An interior fire in the late 1950s put this racing warhorse off the road for decades. At some point its body was restored in the US but it also 'lost' its engine in an era when few people were concerned about matching numbers. In the mid-1960s it was advertised in a dismantled condition for just $1500.

Latterly this little Ferrari's luck has dramatically improved. Chassis 0178ED was subject to a two-year nut-and-bolt restoration by Ferrari Classiche at Maranello on the instructions of its South American owner. The result was deemed good enough to be presented at Pebble Beach in 2016.

Ferrari 225 Sport Vignale Berlinetta

All 21 examples of the 225 S were produced in 1952. Vignale did 14 Spiders and six Berlinettas (like this one), while there was a single Barchetta attributed to Touring. Most of these cars have racing history, being fast and competitive enough to give works Jaguars and Astons a run for their money, even in the hands of privateers. A 225 S even handed Ferrari its first sports car win at Monaco.

The model is considered a derivative of the 212 Export and thus a direct descendent of the 195 and 166 in their various forms. Some of the 21 cars were directly converted from 212 Export models. The 225’s freer breathing and slightly larger 2715cc wet sump V12 had Lampredi-style roller type rocker arms. It ran an 8.5:1 compression ratio and with di-siamesed six-port cylinder heads (and sometimes two plugs per cylinder), it gave a healthy 210hp at 7200rpm.

Just two 225s had the tuboscocca chassis of welded-up tubes; the rest had a 212 Export-style spaceframe chassis comprising elliptical section tubes with main longerons and outriggers to carry the bodywork. The main chassis differences between the 212 and the 225 were the substitution of tubular dampers for Houdaille lever-arm units and larger 16- inch wheels to accommodate beefier drum brakes. You will notice that this Vignale-bodied Berlinetta, styled by Giovanni Michelotti, is right-hand drive. There was nothing unusual about this at the time because all Ferraris were RHD. But 1952 was significant as the year that exclusively right-hook steering was abandoned at Maranello, a local curiosity that had its origins in – among other things – snob value (Lancia and Alfa were also RHD only until the early 1950s) and compounded by an understandable wish to be able to see the edge of the road in a country of narrow cart tracks and deep ravines. But as Italian highways got wider and better surfaced, and the demand from wealthy North Americans increased, the RHD tradition was one Ferrari was happy to abandon and LHD began to be the default position.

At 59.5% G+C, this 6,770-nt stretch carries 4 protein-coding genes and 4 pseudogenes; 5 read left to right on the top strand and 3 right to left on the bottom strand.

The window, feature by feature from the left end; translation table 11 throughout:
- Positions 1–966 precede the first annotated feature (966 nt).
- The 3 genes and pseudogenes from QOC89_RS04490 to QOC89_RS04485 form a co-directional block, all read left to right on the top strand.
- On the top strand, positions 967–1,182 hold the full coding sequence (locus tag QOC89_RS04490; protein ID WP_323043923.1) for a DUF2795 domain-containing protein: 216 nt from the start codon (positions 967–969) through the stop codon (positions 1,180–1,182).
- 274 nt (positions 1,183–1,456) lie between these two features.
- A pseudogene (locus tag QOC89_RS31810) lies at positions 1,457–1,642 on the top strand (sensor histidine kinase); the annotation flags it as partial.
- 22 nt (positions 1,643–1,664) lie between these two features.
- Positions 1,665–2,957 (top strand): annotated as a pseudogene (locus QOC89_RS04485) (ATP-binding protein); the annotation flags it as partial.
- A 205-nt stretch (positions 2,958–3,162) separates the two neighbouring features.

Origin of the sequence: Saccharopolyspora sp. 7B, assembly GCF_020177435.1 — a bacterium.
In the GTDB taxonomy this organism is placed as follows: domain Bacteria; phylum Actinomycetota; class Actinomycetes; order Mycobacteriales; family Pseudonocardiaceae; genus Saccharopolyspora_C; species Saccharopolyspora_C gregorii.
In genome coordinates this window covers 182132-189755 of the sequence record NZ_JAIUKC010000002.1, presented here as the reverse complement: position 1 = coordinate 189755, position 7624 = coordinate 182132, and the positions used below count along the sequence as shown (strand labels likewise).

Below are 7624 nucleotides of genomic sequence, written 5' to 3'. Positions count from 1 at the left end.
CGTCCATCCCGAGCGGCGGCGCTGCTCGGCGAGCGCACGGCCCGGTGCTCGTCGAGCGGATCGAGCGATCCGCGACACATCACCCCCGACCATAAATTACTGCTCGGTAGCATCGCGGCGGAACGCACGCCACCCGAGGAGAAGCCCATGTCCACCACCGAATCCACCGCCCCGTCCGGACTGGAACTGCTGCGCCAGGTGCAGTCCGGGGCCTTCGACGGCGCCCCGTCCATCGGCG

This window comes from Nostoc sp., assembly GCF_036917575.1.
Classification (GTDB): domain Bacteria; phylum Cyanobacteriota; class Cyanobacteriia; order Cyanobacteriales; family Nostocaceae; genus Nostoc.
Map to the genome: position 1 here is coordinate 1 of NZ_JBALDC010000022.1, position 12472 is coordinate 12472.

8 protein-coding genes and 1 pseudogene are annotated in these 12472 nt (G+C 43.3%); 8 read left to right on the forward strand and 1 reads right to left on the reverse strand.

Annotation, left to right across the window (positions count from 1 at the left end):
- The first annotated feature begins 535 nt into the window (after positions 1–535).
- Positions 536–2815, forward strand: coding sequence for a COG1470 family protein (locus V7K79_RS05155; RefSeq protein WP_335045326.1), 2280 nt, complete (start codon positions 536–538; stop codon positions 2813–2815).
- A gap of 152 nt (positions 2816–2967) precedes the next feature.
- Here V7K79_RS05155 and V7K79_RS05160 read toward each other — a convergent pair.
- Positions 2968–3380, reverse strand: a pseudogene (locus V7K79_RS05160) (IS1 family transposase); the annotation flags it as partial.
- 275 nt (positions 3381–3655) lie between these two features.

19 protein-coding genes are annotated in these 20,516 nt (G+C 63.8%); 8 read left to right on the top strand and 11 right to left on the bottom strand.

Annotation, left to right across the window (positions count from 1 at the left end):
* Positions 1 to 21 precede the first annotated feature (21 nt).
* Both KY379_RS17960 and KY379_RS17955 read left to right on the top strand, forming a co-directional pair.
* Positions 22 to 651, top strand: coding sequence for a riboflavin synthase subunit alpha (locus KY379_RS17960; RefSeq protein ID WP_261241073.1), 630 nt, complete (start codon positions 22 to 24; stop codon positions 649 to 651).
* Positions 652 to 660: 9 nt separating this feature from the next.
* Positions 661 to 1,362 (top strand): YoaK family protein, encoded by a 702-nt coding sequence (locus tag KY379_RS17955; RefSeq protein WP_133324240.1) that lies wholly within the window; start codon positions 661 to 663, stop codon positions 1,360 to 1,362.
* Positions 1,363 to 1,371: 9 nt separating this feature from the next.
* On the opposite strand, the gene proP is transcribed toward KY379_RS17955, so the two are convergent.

Ferrari 225 Sport Vignale Berlinetta

You naturally take a little time to look around and soak up the atmosphere of a car like this. It really is quite compact, like an MGB GT. Certainly most of today's small hatches would dwarf it. I don't consider it beautiful but the Michelotti shape does have presence. The classic eggcrate nose and sleek bonnet have a muscular sense of purpose about them but the rest of the body, teetering slightly on those tall, narrow Kleber-shod Borrani wires and that short wheelbase, just seems as if it’s along for the ride after a blind date with an early Standard Vanguard.